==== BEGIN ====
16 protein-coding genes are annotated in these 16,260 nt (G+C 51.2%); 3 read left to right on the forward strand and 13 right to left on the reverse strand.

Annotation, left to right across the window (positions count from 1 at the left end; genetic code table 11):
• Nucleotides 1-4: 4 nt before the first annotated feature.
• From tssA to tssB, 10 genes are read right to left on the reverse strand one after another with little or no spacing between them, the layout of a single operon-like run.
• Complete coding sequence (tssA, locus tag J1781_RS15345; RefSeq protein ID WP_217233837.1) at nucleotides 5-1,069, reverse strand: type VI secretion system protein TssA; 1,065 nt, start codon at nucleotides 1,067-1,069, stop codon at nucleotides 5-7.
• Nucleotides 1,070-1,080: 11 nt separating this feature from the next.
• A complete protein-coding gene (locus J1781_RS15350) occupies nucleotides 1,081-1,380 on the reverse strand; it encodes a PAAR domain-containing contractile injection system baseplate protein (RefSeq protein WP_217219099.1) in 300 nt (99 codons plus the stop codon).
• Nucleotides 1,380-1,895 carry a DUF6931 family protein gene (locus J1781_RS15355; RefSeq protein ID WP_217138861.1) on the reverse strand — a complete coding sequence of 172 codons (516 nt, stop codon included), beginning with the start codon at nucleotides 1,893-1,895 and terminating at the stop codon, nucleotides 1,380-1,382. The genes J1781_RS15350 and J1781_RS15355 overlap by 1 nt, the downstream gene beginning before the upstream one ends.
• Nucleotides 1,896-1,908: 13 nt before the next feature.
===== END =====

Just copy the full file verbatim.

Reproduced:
16 protein-coding genes are annotated in these 16,260 nt (G+C 51.2%); 3 read left to right on the forward strand and 13 right to left on the reverse strand.

Annotation, left to right across the window (positions count from 1 at the left end; genetic code table 11):
• Nucleotides 1-4: 4 nt before the first annotated feature.
• From tssA to tssB, 10 genes are read right to left on the reverse strand one after another with little or no spacing between them, the layout of a single operon-like run.
• Complete coding sequence (tssA, locus tag J1781_RS15345; RefSeq protein ID WP_217233837.1) at nucleotides 5-1,069, reverse strand: type VI secretion system protein TssA; 1,065 nt, start codon at nucleotides 1,067-1,069, stop codon at nucleotides 5-7.
• Nucleotides 1,070-1,080: 11 nt separating this feature from the next.
• A complete protein-coding gene (locus J1781_RS15350) occupies nucleotides 1,081-1,380 on the reverse strand; it encodes a PAAR domain-containing contractile injection system baseplate protein (RefSeq protein WP_217219099.1) in 300 nt (99 codons plus the stop codon).
• Nucleotides 1,380-1,895 carry a DUF6931 family protein gene (locus J1781_RS15355; RefSeq protein ID WP_217138861.1) on the reverse strand — a complete coding sequence of 172 codons (516 nt, stop codon included), beginning with the start codon at nucleotides 1,893-1,895 and terminating at the stop codon, nucleotides 1,380-1,382. The genes J1781_RS15350 and J1781_RS15355 overlap by 1 nt, the downstream gene beginning before the upstream one ends.
• Nucleotides 1,896-1,908: 13 nt before the next feature.